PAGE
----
India has cancelled tourist and other visas in a move to effectively quarantine the country’s population from the highly infectious coronavirus (COVID-19) spreading across the world. This is a step in the right direction.
Though it will hurt the hotel and travel industry, India does not have the public health capacity to cope with the spread of the coronavirus. We have just seen the case of Italy. The Italian government tried to put the concerns of the tourism business before the risk of the virus spreading, and the infection spread rapidly, putting the whole country at risk.
Initially, when the novel coronavirus hit China’s Wuhan, it was felt that the main impact would be a supply shock — imports from China that are essential for production around the world would be in short supply.
But what began with a supply shock to industries like electronics and automobiles has now turned into a full-scale possibility of a widespread demand shock across the world economy.
As the world locks down upon travel, tourism and public events in an effort to socially isolate the highly infectious COVID-19, people will spend less and produce less. It is becoming clear that in many countries across Europe, America and Asia, including India, there will be a sharp and sudden demand shock. This will give a big negative shock to the GDP of many countries.
Our limited understanding of the virus and the uncertainly regarding when and how the world might be able to cope with its spread is affecting stock markets and investment. No one knows if the restrictions on travel and work will last for weeks or months. As a consequence, the economic impact of the virus is not well understood. Markets will remain volatile.
As workers in various industries across the world work from home, not only will their own businesses be affected, thousands of eateries, retail stores, cinemas, shopping malls, airlines, taxis and their suppliers will see a fall in incomes. As people earn less, they spend less. There will be a negative multiplier effect. India can ill-afford this.
If hopes that the oncoming summer will limit the spread of the virus turn out to be true, it will be great, but if that hope prevents us from preparing adequately for the infection, there will be a bigger disaster. While China seems to have been able to shut down many cities and provinces, it required a level of policing and monitoring and curfew-like conditions that other countries, including India, do not have.
How other countries have reacted
Each country matters to the world economy in its own way. China was thought to matter mainly for its position in global production chains. Italy has a huge debt and its public finances affect international financial markets. Until a few days ago, its government was saying it is safe to travel to Italy, other than to the northern provinces, which are quarantined. Social isolation appears to have been left too late. Today, the entire country is in a lockdown.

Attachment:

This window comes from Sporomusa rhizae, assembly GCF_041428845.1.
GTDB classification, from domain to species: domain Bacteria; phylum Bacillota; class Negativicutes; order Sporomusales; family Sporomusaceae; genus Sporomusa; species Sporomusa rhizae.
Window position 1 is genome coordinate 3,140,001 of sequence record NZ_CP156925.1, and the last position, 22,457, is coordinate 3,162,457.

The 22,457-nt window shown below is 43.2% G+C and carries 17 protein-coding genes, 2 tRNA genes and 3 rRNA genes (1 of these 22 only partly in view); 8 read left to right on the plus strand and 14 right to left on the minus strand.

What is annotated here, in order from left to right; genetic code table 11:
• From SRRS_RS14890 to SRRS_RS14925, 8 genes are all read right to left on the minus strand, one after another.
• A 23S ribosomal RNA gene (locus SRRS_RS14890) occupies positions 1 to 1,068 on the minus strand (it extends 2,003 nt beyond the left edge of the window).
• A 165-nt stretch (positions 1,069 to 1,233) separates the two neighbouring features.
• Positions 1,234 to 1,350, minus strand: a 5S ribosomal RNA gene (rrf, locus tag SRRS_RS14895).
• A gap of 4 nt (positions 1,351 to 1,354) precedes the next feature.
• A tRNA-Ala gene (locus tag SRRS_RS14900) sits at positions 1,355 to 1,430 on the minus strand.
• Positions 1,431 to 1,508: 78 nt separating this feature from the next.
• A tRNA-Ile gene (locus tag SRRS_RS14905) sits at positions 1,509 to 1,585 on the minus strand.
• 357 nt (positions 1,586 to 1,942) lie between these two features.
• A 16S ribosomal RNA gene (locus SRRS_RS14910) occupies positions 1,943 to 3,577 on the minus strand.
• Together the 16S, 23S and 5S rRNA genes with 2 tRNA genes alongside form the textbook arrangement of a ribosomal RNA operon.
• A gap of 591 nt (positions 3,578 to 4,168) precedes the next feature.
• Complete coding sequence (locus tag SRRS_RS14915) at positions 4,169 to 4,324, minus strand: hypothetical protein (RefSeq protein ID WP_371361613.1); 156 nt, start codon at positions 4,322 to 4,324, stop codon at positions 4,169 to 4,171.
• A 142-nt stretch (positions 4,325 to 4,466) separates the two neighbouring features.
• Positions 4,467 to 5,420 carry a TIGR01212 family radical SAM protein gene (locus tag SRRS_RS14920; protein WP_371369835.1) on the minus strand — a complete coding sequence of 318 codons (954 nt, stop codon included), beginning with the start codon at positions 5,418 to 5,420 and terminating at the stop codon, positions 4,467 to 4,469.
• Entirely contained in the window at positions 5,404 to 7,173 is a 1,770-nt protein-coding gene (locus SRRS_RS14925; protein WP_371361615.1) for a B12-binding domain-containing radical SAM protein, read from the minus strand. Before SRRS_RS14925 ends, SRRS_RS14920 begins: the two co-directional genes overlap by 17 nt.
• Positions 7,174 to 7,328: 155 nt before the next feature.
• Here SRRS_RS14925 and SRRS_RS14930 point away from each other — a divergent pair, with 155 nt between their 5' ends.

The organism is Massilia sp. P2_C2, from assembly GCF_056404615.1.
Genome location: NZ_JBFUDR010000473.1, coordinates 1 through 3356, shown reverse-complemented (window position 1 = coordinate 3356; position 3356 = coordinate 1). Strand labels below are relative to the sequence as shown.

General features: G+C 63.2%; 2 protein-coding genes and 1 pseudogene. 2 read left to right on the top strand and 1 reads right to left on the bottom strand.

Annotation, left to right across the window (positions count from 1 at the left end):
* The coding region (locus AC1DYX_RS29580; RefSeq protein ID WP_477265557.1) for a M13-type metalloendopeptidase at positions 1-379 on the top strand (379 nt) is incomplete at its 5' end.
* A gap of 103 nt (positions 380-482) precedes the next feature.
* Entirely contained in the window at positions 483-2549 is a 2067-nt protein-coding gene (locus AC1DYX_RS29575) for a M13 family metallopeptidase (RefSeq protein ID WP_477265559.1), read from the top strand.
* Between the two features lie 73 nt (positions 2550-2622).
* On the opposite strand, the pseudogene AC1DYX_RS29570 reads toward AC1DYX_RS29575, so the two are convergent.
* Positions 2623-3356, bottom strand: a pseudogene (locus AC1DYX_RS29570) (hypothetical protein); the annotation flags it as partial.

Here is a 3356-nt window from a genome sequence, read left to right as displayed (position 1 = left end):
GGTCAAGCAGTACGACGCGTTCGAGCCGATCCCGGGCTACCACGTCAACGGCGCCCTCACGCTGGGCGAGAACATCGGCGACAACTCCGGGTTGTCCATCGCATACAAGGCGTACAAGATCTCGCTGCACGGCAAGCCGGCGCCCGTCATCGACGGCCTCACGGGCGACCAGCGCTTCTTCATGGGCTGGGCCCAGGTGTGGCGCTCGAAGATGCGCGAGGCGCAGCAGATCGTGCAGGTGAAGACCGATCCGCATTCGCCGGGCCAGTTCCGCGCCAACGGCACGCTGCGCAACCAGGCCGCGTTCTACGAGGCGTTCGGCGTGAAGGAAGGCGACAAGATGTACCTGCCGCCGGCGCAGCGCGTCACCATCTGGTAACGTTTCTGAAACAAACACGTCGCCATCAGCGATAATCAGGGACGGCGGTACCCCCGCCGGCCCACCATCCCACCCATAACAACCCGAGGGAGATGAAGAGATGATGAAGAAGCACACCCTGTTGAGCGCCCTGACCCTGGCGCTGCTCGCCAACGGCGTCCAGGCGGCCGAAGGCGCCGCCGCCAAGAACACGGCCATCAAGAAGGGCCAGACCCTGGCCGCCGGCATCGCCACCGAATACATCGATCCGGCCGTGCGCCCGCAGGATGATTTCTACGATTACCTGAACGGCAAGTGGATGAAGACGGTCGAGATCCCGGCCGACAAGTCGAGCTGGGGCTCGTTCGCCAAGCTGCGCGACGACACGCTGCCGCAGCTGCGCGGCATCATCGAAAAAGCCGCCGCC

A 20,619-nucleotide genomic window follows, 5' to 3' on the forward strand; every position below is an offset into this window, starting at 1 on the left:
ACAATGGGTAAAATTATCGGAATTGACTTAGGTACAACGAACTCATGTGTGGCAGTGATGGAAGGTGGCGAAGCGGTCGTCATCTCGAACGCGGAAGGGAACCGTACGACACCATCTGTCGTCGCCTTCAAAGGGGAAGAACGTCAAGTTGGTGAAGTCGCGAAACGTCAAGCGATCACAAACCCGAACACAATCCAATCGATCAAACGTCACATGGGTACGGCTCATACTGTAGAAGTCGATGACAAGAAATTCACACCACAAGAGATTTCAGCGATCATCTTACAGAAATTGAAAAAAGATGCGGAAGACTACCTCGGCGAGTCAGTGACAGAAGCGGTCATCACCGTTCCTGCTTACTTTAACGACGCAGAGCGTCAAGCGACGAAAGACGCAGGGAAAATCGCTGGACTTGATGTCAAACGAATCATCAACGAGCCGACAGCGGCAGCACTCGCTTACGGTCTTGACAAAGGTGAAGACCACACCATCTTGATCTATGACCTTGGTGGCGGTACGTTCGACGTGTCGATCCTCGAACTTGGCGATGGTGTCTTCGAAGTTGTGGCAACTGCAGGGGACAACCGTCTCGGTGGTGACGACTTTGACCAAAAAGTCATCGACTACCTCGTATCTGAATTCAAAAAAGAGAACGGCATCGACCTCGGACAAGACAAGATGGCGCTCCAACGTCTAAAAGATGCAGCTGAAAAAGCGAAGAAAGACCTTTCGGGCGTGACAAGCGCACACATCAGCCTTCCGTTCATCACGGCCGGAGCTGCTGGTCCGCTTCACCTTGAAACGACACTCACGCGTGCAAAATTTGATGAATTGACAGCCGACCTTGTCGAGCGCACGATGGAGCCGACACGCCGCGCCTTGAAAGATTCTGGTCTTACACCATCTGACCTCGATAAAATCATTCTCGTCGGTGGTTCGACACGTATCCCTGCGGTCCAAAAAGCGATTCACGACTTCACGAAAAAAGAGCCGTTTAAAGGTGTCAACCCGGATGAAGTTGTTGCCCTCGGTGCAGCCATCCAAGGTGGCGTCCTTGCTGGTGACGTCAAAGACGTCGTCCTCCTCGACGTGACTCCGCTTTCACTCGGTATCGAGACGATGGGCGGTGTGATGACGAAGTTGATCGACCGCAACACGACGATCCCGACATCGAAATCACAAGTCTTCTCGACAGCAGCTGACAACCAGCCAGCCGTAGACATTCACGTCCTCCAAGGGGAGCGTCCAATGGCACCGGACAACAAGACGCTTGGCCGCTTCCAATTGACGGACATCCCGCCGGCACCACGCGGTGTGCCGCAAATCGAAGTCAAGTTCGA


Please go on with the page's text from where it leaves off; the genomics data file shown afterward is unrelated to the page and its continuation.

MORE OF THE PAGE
Initially, the prospect of loss of business due to tourism, which is a large part of the Italian economy, was so scary that it seems to have prevented the leadership from properly assessing the inadequacy of the public health system. This appears to have led them to risk allowing greater movement at the initial stages of the spread of the disease, even though coronavirus cases were doubling every day.
The expected decline in Italian tax revenue and increase in expenditure suggest that the country may not be able to repay its debt, and given its size, this has made European and global financial markets jittery.
On the one hand, governments will suffer from huge health expenses for mounting a response in terms of testing travellers, quarantining them, and testing those with exposure to those who might have been infected. On the other hand, the sudden and sharp slowdown in economic activity will lead to a fall in tax revenue. India, for example, will see a decline in taxes imposed on petroleum products as people travel less, on GST collected from hotels, and other businesses. This means fiscal deficits will be higher and public debt will rise.
Limited space for fiscal, monetary measures
In response to the coronavirus shock, the US Fed and the Bank of England have cut interest rates. The UK and Italy have announced fiscal packages. But while most governments around the world are responding with fiscal and monetary measures, India has limited space to do so. Even if India does undertake expansionary monetary policy measures, the impact is likely to be limited. The transmission is poor.
Instead, understanding that public health capacity is limited and pushing social isolation and prevention is India’s best bet. This is what India is trying. Today, the infection is limited in its spread. If it can be contained to a few cases, the health system can cope. This is our best bet.
The author is an economist and a professor at the National Institute of Public Finance and Policy. Views are personal.
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